The role of CD4+ CAR T cells in cancer immunotherapy
Editorial Commentary

The role of CD4+ CAR T cells in cancer immunotherapy

Camilla Bove1, John Maher1,2,3, Maya Glover1

1Leucid Bio Ltd., Guy’s Hospital, London, UK; 2Guy’s Hospital, School of Cancer and Pharmaceutical Sciences, King’s College London, London, UK; 3Department of Immunology, Eastbourne Hospital, Eastbourne, UK

Correspondence to: Maya Glover, PhD. Leucid Bio Ltd., Guy’s Hospital, Third Floor Bermondsey Wing, Great Maze Pond, London SE1 9RT, UK. Email:

Comment on: Boulch M, Cazaux M, Cuffel A, et al. Tumor-intrinsic sensitivity to the pro-apoptotic effects of IFN-γ is a major determinant of CD4+ CAR T-cell antitumor activity. Nat Cancer 2023;4:968-83.

Keywords: CD4+ T cells; IFN-γ; chimeric antigen receptor; cancer; immunotherapy

Submitted Nov 03, 2023. Accepted for publication Apr 01, 2024. Published online May 17, 2024.

doi: 10.21037/tcr-23-2044

Chimeric antigen receptor (CAR) T cell immunotherapy has achieved remarkable clinical success in the treatment of selected blood cancers (1). Additionally, highly impressive efficacy has recently been reported in patients with the paediatric solid tumour, neuroblastoma (2). Nonetheless, common adult cancer types such as lung cancer largely remain stubbornly resistant to CAR T cell immunotherapy (3,4). To address this, it is widely acknowledged that there is a need for more effective CAR T cell trafficking and infiltration of solid tumours, selection of more tumour specific targets, improved CAR T cell persistence, enhanced performance within the immunosuppressive tumour microenvironment (TME) and prevention of life-threatening CAR T cell-associated toxicities (3).

Ideal targets for CAR T cell immunotherapy are highly expressed on tumour cells with little or absent expression on healthy cells. In solid tumours, such prime targets are very difficult to identify as a result of which more than 100 candidates have been evaluated pre-clinically and 30 advanced to clinical studies (5,6). Risk of toxicity and enhanced delivery to the TME may be further reduced by chemokine receptor armouring, thereby directing CAR T cells more efficiently to tumours that produce cognate chemokines, whilst avoiding low antigen expressing healthy cells (7,8). Alternatively, where appropriate, CAR T cells can be injected intratumourally, although penetration within target lesions remains sub-optimal (9).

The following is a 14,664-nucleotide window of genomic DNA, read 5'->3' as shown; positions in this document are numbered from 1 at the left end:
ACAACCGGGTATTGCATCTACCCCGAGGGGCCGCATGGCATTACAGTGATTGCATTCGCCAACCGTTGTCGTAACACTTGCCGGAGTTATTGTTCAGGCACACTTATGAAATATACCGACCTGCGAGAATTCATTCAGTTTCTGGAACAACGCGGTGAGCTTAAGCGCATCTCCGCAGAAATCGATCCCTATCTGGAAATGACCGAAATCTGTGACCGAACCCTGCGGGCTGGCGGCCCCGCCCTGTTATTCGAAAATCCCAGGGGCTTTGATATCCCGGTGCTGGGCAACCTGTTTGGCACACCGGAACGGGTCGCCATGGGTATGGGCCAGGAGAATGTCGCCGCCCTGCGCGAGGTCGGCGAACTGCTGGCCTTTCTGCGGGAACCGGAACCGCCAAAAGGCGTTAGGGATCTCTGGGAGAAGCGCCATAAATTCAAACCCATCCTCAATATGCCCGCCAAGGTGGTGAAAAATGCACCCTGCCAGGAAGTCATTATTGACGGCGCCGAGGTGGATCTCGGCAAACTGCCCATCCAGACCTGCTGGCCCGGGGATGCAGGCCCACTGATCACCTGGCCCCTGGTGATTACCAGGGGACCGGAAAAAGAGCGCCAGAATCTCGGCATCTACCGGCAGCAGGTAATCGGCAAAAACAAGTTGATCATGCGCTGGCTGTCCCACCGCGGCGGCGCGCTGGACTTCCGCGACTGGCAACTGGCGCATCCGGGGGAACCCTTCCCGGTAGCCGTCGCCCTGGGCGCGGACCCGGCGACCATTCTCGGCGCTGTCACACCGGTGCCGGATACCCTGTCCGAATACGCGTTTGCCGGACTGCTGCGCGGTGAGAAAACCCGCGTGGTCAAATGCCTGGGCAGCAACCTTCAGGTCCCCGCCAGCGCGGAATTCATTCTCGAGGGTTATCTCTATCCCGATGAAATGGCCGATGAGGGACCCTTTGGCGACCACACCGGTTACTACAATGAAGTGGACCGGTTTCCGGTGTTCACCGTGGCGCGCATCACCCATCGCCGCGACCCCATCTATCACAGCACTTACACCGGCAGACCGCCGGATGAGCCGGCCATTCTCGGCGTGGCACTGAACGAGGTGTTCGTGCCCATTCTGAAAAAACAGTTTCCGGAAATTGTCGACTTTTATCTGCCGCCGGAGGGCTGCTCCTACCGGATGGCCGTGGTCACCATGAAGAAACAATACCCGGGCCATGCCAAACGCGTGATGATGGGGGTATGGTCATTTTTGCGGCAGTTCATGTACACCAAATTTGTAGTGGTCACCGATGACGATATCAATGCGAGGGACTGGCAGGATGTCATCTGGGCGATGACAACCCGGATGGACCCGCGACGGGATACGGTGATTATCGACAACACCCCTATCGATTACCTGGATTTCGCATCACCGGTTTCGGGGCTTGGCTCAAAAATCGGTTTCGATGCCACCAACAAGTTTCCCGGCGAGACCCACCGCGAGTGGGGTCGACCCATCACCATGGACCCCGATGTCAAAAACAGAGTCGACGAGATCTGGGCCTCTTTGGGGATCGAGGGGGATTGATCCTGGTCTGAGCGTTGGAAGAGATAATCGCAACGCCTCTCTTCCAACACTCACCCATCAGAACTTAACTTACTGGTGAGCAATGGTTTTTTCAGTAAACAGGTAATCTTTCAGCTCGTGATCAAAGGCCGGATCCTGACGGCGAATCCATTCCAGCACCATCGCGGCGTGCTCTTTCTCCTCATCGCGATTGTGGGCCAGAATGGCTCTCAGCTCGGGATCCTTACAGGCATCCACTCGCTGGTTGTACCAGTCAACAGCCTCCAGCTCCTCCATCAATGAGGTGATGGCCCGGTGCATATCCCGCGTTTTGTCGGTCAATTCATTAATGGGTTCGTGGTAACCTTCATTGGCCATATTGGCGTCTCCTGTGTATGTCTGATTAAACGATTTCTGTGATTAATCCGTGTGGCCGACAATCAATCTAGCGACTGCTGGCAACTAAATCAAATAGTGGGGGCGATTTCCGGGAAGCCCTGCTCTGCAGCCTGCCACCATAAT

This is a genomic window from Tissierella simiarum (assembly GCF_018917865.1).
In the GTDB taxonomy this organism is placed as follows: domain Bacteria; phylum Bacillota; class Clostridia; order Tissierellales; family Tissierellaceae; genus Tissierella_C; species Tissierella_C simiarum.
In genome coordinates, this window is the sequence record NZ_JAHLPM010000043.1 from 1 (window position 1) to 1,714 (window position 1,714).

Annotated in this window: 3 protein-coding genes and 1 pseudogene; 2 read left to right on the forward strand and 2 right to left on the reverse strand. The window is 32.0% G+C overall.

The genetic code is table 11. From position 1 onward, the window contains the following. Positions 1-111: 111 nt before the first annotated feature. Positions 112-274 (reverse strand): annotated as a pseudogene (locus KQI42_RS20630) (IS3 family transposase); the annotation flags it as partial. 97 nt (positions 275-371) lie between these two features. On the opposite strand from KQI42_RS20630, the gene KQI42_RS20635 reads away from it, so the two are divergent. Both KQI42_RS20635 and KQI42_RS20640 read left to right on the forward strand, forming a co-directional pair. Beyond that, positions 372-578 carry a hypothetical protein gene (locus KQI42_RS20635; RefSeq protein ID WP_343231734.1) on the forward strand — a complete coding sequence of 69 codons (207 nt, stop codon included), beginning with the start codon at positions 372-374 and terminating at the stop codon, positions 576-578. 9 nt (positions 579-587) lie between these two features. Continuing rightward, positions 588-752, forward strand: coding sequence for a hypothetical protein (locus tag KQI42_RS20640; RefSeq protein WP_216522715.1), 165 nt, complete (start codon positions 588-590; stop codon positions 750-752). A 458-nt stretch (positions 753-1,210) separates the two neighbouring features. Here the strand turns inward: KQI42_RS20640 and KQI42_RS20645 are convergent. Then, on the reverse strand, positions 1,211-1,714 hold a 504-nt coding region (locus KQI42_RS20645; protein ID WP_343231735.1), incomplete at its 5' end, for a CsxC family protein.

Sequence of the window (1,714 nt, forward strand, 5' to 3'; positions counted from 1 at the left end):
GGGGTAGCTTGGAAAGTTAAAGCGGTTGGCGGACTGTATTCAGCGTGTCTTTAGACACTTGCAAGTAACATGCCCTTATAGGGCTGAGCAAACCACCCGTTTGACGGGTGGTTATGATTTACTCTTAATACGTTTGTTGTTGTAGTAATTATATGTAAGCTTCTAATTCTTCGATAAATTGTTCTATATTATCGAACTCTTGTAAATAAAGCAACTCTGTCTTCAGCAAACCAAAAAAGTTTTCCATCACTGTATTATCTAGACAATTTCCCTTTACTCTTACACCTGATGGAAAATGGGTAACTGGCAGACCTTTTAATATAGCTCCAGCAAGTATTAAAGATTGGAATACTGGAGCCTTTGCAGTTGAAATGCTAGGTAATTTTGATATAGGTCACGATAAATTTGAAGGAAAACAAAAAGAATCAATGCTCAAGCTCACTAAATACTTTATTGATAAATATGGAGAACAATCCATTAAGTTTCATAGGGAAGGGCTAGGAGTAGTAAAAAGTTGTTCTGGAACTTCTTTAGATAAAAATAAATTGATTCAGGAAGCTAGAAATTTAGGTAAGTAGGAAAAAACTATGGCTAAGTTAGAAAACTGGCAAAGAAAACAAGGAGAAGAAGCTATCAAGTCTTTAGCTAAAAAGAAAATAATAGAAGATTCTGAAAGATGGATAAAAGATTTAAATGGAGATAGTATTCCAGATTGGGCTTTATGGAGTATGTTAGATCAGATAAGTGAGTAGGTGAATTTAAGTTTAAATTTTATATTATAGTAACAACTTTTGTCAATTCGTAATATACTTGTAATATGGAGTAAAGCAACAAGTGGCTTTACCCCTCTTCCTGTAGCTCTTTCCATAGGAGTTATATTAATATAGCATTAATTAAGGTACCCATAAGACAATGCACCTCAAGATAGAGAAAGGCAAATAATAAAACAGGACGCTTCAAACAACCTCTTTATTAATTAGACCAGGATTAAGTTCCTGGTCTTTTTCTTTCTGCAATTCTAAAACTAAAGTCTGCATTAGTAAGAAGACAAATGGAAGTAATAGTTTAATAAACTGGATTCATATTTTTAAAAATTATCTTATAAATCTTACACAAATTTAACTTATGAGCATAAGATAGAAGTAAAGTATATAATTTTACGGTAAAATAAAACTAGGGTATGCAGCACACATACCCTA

The TME also contributes importantly to poor CAR T cell function, due to physical constraints, antigen overload, deployment of multiple immunosuppressive attributes, nutrient deprivation and accumulation of harmful metabolites (10,11). As a result, T cell exhaustion may commonly ensue at that site (12). The key pathways that mediate exhaustion include the induced upregulation of inhibitory immune checkpoints such as programmed cell death protein 1 (PD-1), lymphocyte activation gene 3 (LAG-3) and T cell immunoglobulin and mucin domain 3 (Tim-3), upregulation of suppressive transcription factors such as thymocyte selection-associated high mobility group (HMG) box (TOX) and nuclear receptor family 4 (NR4) and onset of metabolic dysfunction. A detailed review of tumour resistance mechanisms and approaches to overcome this by CAR T cell engineering has recently been published (13). In brief, commonly used approaches entail the use of more durable receptor designs, switch systems and manufacturing processes and/or engineering strategies that foster enhanced CAR T cell fitness within the tumour battleground (14-18). Moreover, efficacy and safety may be further potentiated through the use of products derived from early memory/stem memory T cells, owing to their superior persistence and reduced propensity to cause cytokine release syndrome (CRS) (19,20).